Despite the narrow defeat on Wednesday of a bill that would have decriminalized possession of small amounts of marijuana, activists in North Dakota say they are looking ahead to 2020, when they’ll try to push for broader cannabis legalization through a ballot measure.
The activist group Legalize ND stated their intentions to take the issue to voters in the upcoming general election in a Facebook post following the legislation’s failure.
“The legislature has proven they have 0 interest in reform, and that they are unwilling to live by their pledge to pass decriminalization as an alternative to full legalization,” the post said.
The legislation, supported by Gov. Doug Burgum (R), would have removed criminal penalties for possession of up to an ounce or two mature plants. The current misdemeanor offense that carries a penalty of 30 days in jail and a $1,500 fine would have been replaced with a non-criminal offense that carried a $200 fine. The bill also set new penalties for possession of paraphernalia including pipes, containers or growing tools as a non-criminal offense with a $100 fine.
Instead, members of the House voted the measure down 43-47, with four abstentions.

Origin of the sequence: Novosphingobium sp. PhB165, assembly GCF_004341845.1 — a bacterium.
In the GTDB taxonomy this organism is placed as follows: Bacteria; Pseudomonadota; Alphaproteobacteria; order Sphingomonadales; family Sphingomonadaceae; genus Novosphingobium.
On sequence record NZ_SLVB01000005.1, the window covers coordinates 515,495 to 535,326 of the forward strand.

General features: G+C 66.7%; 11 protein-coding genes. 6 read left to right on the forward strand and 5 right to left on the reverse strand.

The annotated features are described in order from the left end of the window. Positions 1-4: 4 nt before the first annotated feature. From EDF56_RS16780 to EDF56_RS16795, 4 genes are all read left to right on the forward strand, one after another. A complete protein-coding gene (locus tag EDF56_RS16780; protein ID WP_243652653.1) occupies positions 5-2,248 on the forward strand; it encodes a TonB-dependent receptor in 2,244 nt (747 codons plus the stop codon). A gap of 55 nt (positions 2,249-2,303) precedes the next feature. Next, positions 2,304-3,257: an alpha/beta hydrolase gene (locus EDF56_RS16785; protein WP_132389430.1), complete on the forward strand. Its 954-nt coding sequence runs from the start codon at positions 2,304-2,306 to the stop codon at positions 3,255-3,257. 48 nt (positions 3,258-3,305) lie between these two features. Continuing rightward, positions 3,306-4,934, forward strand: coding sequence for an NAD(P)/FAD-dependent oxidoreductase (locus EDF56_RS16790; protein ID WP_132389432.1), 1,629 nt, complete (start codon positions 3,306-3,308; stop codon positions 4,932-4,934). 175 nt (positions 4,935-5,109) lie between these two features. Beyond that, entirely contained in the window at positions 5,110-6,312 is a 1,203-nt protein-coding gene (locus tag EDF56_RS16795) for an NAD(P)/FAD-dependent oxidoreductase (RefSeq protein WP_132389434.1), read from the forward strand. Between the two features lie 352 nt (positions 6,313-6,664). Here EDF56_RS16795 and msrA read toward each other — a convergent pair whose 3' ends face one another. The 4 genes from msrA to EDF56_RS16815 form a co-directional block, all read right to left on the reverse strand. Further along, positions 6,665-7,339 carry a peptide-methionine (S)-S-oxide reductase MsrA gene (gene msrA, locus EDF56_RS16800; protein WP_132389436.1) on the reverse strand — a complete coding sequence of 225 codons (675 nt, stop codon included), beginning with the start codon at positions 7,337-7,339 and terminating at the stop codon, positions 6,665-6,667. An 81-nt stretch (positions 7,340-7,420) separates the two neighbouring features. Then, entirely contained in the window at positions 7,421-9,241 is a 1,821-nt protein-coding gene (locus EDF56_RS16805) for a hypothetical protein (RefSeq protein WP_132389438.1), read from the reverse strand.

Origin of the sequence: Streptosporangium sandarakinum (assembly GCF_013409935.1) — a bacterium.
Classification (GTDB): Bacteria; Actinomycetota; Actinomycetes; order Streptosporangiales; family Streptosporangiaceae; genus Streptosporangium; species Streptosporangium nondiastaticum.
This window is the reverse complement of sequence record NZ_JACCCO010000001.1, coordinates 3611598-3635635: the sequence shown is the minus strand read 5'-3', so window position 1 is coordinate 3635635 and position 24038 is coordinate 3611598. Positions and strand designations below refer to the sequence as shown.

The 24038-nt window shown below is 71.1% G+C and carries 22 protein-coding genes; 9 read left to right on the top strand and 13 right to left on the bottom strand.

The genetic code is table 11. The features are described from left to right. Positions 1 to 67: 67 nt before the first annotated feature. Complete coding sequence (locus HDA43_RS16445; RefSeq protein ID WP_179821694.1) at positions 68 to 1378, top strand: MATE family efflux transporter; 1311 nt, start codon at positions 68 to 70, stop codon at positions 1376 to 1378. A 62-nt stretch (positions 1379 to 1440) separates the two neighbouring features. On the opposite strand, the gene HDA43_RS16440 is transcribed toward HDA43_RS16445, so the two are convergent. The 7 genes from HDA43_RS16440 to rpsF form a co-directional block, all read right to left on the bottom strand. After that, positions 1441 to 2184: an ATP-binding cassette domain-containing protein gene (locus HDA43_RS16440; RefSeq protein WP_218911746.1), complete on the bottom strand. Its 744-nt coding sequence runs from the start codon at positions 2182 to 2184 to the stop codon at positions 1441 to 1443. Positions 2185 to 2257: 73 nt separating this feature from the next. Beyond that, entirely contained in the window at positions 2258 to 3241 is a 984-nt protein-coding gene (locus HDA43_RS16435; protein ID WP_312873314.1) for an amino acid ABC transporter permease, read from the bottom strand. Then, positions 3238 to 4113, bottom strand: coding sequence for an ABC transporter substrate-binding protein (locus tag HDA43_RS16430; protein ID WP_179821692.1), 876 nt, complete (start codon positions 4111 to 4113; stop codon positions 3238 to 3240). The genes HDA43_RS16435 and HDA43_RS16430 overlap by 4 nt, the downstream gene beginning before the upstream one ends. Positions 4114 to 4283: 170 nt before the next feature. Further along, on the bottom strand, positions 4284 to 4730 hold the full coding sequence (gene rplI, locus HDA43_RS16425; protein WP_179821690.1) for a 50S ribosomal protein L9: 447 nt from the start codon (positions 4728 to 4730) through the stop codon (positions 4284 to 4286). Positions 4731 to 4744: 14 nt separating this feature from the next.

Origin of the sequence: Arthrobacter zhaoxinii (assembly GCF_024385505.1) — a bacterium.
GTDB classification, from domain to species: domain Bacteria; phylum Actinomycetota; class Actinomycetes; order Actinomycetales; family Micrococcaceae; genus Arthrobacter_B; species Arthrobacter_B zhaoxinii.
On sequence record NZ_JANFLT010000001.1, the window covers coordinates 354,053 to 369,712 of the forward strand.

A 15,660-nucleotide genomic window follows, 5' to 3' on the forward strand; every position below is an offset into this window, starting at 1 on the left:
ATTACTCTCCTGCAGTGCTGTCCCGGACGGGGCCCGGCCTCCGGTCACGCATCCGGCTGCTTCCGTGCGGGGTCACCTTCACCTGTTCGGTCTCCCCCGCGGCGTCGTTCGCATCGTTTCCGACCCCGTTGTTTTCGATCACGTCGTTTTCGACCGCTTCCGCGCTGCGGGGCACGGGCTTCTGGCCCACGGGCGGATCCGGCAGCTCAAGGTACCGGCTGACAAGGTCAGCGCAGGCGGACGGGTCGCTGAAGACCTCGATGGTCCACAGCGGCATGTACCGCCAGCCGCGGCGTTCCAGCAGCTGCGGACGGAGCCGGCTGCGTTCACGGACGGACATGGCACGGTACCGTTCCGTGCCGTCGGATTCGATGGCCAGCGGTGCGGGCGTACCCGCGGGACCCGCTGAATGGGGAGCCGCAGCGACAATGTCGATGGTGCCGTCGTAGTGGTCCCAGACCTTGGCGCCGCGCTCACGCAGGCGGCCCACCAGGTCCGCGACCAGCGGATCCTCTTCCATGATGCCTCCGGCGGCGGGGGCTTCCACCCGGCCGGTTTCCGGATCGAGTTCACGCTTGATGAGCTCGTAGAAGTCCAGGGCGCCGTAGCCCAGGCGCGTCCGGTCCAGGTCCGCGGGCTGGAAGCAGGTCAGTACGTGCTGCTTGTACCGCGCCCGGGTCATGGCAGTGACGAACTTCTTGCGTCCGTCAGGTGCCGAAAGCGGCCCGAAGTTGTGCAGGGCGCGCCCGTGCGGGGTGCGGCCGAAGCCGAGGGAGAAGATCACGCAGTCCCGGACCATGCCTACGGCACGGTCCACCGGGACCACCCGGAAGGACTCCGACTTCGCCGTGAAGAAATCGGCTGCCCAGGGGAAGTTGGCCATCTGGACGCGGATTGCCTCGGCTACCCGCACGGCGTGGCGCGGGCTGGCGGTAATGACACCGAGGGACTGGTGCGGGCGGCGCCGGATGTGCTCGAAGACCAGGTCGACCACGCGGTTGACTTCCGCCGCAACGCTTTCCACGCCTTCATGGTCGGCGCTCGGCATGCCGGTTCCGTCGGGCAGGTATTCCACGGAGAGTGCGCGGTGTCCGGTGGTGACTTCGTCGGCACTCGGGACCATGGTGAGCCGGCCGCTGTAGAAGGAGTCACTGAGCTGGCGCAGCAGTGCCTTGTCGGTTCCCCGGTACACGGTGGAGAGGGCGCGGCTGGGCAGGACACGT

Activists with Legalize ND and Rep. Shannon Roers Jones, who introduced the failed decriminalization bill, did not return calls from from Marijuana Moment seeking comment.
Meanwhile, the House approved separate legislation Monday that would add new conditions for which residents can use medical cannabis, increase the number of professionals who can recommend its use and expand the allowed methods of consumption. The House also voted to allow cancer patients to have higher amounts of medical marijuana.
North Dakota’s first medical cannabis dispensary is set to open next week in Fargo, the Associated Press reported. Acreage Holdings will open a facility called The Botanist in Bismark.
In 2018, North Dakota voters rejected a marijuana legalization measure, which would have set no limit on the amount of the drug that people could possess or cultivate. Two years earlier, voters approved a separate measure allowing medical cannabis in the state.
North Dakota officials hope to have dispensaries up and running in the state’s eight major cities by fall.
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